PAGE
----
Start Smarter With PADS Webinar Q and A – Part 3

By Jim Martens

Hello.  Sorry for the lag from the last blog answering questions from the Start Smarter webinar.  Between vacation with my family in the White Mountains of New Hampshire and a trip to the PacRim, I’ve been slow getting back to this.  On the positive side, it’s given many users time to view the on-demand version, which generated some more questions!  So here’s part 3:

Q:  Oscar Z asks if PADS has provisions for controlling controlled impedance.

A:  Absolutely.  PADS allows you to easily add design constraints such as trace widths, what layer to route on, what layers not to route on etc. that are important for controlled impedance design.

Q:  Greg H is looking for a way to move a decal from extended layer mode to standard.

A:  I’ve seen a procedure for this posted in the Mentor Communities.   These community forums are a great place to look for info like this.  Check the PADS communities at

Q:  Vishal O asked for the hardware requirements for PADS.

A:  For a minimum its Windows based PC, minimum of 1 GB RAM.  The installation (if everything is installed) is 3 GB.  Windows 7, Vista, and XP are currently supported; Windows 8 support should be soon with our next release.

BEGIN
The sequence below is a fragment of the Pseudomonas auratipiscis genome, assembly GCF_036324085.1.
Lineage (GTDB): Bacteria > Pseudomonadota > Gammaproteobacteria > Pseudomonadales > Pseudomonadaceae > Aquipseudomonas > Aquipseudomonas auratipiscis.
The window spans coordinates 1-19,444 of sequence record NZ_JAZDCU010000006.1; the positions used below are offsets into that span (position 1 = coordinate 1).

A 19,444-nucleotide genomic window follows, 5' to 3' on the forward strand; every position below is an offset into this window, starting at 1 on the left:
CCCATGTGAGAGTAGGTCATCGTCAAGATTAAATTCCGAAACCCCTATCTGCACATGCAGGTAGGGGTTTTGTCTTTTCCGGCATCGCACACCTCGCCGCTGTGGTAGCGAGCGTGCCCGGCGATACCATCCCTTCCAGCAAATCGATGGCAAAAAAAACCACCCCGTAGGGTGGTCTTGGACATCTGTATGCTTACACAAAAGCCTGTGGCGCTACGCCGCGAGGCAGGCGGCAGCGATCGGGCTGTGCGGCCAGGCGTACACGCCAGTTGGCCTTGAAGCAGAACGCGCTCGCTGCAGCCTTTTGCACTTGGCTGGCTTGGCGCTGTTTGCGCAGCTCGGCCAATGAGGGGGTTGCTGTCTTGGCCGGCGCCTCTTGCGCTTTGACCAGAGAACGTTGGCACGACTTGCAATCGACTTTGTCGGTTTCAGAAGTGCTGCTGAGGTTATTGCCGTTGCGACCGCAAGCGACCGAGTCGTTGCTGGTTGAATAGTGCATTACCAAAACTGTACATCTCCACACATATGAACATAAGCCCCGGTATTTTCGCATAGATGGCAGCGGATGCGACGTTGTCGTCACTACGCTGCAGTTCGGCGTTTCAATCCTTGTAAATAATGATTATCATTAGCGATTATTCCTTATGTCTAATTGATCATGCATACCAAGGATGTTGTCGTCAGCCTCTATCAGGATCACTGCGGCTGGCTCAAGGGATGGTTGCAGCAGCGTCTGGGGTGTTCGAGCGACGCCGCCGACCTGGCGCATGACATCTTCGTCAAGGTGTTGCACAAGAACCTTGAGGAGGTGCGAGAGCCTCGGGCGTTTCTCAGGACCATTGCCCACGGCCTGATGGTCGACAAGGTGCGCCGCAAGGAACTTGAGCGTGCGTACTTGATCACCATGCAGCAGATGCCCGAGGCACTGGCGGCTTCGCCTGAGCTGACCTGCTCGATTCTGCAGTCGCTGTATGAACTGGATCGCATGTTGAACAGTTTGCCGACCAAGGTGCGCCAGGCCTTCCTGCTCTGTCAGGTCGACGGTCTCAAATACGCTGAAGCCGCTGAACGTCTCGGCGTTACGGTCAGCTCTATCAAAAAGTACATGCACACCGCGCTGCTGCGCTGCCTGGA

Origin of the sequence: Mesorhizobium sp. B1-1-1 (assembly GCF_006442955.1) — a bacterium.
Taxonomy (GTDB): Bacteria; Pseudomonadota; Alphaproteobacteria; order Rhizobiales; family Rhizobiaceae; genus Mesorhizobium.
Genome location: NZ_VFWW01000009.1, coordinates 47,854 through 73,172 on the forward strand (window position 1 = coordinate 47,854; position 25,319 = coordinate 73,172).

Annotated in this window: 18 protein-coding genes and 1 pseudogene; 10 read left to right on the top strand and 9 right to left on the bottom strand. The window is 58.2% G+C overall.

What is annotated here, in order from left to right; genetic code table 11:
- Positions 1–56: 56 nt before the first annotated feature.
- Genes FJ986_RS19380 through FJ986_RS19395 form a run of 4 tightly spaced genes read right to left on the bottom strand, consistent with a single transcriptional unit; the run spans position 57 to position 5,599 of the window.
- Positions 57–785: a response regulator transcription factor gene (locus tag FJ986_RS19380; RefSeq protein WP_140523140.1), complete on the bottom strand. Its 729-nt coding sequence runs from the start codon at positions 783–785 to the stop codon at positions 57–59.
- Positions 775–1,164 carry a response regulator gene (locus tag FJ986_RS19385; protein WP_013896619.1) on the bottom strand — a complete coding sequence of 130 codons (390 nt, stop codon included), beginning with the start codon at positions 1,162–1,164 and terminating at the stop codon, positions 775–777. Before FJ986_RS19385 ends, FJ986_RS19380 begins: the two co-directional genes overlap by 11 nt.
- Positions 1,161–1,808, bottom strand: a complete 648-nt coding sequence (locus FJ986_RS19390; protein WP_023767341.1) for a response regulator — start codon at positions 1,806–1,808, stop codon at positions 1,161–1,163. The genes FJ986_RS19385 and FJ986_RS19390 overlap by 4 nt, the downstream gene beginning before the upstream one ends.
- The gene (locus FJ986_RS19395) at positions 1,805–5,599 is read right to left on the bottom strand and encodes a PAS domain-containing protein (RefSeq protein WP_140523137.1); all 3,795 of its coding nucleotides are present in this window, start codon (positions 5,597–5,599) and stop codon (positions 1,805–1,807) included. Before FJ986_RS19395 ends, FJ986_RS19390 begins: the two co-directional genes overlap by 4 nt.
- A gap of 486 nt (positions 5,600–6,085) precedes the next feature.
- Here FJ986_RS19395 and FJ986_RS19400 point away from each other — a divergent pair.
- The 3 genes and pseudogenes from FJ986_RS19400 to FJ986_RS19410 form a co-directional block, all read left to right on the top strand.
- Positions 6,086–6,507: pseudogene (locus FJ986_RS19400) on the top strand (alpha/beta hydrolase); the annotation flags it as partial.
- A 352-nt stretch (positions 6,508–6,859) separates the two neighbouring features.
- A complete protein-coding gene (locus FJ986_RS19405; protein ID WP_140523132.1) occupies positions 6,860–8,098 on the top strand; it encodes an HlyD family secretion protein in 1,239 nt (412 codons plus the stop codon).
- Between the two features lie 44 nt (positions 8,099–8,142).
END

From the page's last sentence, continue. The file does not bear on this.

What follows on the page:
Q:  Pat H is wondering how to download, or export constraints for future use in another design.

A:  You can get this info from the ASCII file.  Also – sneak peek into our next version – we’ll have a spreadsheet based constraint editor, where you will be able to easily move the data into an Excel spreadsheet.

Q:  Bruno P is asking if options like electrical and thermal simulation is included in the ES Suite?

A:  Yes.  The PADS ES Suite is targeted at the EE that does full design from schematic capture, simulation, and layout, no matter what the technology is.  It is configured with schematic, CIS, analog sim, pre and post layout signal integrity analysis, thermal analysis, and PCB Layout, with autorouting.

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This article first appeared on the Siemens Digital Industries Software blog at